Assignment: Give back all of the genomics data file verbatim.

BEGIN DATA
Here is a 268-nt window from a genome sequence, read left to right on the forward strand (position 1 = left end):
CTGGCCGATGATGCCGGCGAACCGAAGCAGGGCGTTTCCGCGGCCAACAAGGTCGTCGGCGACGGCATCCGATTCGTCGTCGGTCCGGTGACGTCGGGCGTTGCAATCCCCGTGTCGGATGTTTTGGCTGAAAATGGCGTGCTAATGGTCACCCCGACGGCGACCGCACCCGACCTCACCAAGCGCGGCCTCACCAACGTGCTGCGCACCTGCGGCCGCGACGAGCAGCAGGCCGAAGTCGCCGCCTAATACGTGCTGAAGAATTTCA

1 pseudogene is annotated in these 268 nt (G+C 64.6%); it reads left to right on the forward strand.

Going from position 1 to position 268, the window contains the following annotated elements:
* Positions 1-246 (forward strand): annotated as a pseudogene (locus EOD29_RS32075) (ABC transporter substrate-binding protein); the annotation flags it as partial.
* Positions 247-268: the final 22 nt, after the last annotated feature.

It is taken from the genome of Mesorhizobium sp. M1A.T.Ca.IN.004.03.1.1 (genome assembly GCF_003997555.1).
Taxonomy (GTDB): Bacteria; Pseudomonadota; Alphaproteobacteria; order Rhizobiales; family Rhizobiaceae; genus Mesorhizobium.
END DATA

Here is a 268-nt window from a genome sequence, read left to right on the forward strand (position 1 = left end):
CTGGCCGATGATGCCGGCGAACCGAAGCAGGGCGTTTCCGCGGCCAACAAGGTCGTCGGCGACGGCATCCGATTCGTCGTCGGTCCGGTGACGTCGGGCGTTGCAATCCCCGTGTCGGATGTTTTGGCTGAAAATGGCGTGCTAATGGTCACCCCGACGGCGACCGCACCCGACCTCACCAAGCGCGGCCTCACCAACGTGCTGCGCACCTGCGGCCGCGACGAGCAGCAGGCCGAAGTCGCCGCCTAATACGTGCTGAAGAATTTCA

1 pseudogene is annotated in these 268 nt (G+C 64.6%); it reads left to right on the forward strand.

Going from position 1 to position 268, the window contains the following annotated elements:
* Positions 1-246 (forward strand): annotated as a pseudogene (locus EOD29_RS32075) (ABC transporter substrate-binding protein); the annotation flags it as partial.
* Positions 247-268: the final 22 nt, after the last annotated feature.

It is taken from the genome of Mesorhizobium sp. M1A.T.Ca.IN.004.03.1.1 (genome assembly GCF_003997555.1).
Taxonomy (GTDB): Bacteria; Pseudomonadota; Alphaproteobacteria; order Rhizobiales; family Rhizobiaceae; genus Mesorhizobium.